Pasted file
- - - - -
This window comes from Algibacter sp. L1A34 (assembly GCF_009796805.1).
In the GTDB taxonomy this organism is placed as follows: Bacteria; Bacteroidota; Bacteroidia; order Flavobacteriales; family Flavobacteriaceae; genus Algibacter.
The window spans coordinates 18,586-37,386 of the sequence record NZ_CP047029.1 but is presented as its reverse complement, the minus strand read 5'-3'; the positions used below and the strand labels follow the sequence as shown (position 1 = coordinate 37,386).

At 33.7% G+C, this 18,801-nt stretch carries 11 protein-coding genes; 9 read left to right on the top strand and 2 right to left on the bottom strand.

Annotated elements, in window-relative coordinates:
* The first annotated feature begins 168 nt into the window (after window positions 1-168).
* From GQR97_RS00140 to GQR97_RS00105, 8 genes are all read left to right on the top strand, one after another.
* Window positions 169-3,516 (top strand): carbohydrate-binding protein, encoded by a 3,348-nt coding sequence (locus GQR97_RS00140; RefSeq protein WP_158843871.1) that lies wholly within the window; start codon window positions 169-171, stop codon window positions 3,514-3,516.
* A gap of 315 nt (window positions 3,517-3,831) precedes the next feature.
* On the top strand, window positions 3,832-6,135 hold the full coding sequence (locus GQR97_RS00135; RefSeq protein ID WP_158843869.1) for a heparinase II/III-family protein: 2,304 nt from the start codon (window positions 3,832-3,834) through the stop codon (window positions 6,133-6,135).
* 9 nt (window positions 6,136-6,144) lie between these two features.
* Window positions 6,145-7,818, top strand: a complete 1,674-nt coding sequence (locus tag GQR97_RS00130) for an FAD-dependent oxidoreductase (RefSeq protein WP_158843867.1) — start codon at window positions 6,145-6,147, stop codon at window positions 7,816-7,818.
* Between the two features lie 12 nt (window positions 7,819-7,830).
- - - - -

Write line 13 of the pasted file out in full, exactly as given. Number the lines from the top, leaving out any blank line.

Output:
* Between the two features lie 12 nt (window positions 7,819-7,830).